- IPv4 was deployed in 1983 by ARPANET and is responsible for 94% of internet traffic.
- IPv4 is limited to four billion unique addresses.
- IPv6 has a highly unrealistic limitation of three hundred and forty trillion, trillion, trillion potential unique addresses.
- Average PC users will likely not see a difference in performance between IPv4 and IPv6.
- IPv6 was created to surpass the address limitations of IPv4.
- IPv4 and IPv6 cannot communicate with each other.
- IPv4 and IPv6 can be used together on the same network. This is called a dual-stack.
- IP addresses are stored as binary numbers. DNS, or Doman Name Service, is the reason web users can type in a website address like “www.bing.com” rather than a unique string of binary numbers.
- IPv4 has run out of addresses to assign.
- IPv6 and IPv4 coexist currently, but IPv6 is scheduled to be the future protocol for all addresses.
Internet Protocol, or IP, is a methodology that allows computers to send data to one another via the internet. This methodology, or protocol, is what allows data packets to be sent from one “host” computer to another computer via the most direct route possible.
The first non-experimental IP, IPv4, was developed during the 1970s. Unfortunately, it wasn’t improved much in the interim, so IPv6 was created to handle IPv4’s shortcomings. The problem with IPv4 is that it can only handle four billion unique IP addresses, while there are far more devices than that on the internet. IPv6 addresses that issue by replacing IPv4’s 32-bit IP address with a 128-bit IP address, which will allow nearly three hundred and forty trillion, trillion, trillion addresses, enough for everybody on the planet to have a billion devices of their own.
Read on to find out more about the differences between IPv4 and IPv6.
IPv4 vs IPv6: The Key Differences Explained
Internet Protocol is the main set of rules that governs the exchange or transmission of data between devices on separate networks. It does this through two main functions. First, it addresses the host computer via their “unique IP address.” (Every computer has one or more IP address.) This is nearly the same as having a physical address.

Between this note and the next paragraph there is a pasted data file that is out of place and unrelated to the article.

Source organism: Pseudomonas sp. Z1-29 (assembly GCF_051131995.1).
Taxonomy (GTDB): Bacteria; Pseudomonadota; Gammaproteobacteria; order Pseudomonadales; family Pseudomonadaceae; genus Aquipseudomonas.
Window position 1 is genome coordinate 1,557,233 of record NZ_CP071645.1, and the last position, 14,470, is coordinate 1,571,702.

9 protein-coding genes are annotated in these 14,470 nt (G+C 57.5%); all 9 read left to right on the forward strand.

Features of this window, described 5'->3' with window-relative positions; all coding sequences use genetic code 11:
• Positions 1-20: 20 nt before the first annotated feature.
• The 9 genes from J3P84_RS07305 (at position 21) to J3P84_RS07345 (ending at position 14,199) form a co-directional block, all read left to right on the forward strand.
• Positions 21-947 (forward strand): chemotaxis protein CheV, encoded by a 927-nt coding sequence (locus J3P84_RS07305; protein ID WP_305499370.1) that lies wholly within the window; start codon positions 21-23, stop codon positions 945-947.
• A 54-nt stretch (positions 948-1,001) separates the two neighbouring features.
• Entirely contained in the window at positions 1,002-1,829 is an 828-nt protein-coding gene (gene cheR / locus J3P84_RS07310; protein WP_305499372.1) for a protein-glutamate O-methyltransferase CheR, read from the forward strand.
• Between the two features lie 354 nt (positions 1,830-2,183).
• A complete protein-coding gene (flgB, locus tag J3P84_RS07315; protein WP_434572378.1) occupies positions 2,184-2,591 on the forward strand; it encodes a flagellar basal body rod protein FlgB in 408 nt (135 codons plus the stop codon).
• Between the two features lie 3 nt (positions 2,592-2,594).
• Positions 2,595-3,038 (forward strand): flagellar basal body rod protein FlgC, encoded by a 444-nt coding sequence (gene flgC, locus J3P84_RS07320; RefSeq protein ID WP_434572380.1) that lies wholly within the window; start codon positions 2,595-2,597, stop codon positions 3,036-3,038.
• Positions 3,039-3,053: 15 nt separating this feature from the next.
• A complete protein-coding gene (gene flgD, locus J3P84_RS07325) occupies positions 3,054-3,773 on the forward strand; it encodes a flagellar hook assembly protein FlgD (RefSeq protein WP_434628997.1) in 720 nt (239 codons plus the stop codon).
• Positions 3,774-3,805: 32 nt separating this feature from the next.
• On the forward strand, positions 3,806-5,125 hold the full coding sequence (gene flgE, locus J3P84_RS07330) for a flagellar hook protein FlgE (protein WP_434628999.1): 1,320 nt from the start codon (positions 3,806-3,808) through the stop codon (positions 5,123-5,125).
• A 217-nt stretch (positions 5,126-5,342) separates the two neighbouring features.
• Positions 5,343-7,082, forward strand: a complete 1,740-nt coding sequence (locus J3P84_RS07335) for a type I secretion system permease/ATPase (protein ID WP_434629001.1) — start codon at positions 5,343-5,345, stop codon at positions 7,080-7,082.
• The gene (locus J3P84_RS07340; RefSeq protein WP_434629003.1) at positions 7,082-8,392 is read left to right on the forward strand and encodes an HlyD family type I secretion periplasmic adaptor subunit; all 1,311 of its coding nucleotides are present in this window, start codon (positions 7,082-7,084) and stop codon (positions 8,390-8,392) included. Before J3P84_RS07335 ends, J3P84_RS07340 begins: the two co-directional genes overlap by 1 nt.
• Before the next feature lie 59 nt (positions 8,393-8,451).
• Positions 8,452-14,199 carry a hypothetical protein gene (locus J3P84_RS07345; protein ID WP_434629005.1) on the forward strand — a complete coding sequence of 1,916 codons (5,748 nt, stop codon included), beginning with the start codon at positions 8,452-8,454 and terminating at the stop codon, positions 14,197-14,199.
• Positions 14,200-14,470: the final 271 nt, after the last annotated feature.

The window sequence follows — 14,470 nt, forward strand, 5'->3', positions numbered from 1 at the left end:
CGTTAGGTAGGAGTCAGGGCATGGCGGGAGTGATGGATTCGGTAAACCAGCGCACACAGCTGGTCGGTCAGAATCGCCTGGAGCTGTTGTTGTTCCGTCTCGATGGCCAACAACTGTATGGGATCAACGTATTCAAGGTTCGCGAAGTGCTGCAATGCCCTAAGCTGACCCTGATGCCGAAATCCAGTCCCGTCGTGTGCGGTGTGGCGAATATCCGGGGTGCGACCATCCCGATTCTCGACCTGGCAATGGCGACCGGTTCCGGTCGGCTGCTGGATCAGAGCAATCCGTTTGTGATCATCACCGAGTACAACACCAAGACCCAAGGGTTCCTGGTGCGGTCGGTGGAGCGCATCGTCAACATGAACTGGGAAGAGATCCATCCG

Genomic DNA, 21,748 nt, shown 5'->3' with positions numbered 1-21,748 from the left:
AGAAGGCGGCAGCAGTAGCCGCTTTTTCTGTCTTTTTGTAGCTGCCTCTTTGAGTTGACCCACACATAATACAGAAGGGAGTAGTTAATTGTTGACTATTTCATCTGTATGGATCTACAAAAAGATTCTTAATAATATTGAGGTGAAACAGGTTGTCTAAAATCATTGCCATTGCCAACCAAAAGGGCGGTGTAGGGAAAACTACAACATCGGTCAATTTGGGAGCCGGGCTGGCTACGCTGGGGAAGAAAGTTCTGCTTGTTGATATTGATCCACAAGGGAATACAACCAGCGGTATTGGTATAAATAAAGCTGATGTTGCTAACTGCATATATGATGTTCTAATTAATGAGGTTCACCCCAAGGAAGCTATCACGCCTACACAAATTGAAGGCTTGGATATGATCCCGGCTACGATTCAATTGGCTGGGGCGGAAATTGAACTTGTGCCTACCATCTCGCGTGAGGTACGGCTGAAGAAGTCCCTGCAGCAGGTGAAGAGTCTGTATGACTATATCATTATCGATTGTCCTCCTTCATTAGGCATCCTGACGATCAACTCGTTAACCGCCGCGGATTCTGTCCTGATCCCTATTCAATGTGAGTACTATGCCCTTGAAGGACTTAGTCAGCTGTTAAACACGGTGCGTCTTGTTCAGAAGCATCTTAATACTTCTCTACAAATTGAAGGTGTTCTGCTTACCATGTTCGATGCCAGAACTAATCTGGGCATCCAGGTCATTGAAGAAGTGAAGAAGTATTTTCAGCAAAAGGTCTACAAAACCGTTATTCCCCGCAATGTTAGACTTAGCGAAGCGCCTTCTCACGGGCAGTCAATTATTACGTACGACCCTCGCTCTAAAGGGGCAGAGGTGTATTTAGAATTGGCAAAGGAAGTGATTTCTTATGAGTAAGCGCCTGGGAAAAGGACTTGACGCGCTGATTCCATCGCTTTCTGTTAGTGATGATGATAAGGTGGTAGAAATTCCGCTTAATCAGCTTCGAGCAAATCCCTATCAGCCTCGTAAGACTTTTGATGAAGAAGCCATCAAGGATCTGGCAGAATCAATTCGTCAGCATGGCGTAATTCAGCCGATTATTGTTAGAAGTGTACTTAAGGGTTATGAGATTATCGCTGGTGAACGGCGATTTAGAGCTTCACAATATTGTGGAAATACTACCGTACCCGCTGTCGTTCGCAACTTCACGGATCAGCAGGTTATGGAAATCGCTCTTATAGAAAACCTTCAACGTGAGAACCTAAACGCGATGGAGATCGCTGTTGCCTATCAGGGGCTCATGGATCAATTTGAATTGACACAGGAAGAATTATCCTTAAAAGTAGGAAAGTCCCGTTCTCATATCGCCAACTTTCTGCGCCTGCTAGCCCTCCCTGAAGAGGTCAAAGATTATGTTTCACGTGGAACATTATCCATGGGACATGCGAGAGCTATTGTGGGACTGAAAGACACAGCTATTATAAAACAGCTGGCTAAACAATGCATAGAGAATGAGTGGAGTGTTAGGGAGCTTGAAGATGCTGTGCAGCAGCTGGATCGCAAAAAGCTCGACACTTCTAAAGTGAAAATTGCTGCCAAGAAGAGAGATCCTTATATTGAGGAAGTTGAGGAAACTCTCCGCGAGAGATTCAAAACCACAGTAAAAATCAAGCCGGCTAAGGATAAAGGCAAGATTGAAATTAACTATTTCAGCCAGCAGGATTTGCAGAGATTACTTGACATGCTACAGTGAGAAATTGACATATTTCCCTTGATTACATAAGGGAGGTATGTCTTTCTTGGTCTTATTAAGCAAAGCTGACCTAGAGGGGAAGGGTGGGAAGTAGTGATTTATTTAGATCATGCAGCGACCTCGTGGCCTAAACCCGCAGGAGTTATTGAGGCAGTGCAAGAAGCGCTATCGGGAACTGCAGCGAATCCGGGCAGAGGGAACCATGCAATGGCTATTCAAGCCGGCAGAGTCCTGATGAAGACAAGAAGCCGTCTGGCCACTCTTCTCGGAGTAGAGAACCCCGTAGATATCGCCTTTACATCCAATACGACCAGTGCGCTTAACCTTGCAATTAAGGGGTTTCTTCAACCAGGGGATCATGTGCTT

Without a designation for where data is sent, it’s impossible for your computer or the network to know where to send it. So, internet protocol gives every host connected to the internet an IP (internet protocol) address. The second function is routing.
Now that internet protocol has dictated the header profile of packets to send, the best possible pathway to send the packet has to be created. This is mostly done through the hardware component called the router.
For example, if a physical parcel needed to be shipped from Alaska to Spain, the delivery company would make decisions on which flight paths are best for the package to take in order for it to be delivered at the quickest speed rather than cycling through every destination until it hits the intended receiver. The idea is just as simple for internet protocol.
IPv4, the first non-experimental version of IP, is the cornerstone of the internet as we know it, but was originally developed in the 70s and has seen little improvement since. This has led to the creation of IPv6 to handle the ineptitude of IPv4. The big problems of IPv4 were created by the massive scale of the internet. IPv4 can only handle four billion unique addresses.
This may seem like a lot, but it’s nowhere near enough to address every device on earth. IPv6 replaces the IPv4 32-bit IP address with a 128-bit IP address. This allows nearly three hundred and forty trillion, trillion, trillion addresses. That’s enough for every person on earth to have about a billion devices on their own.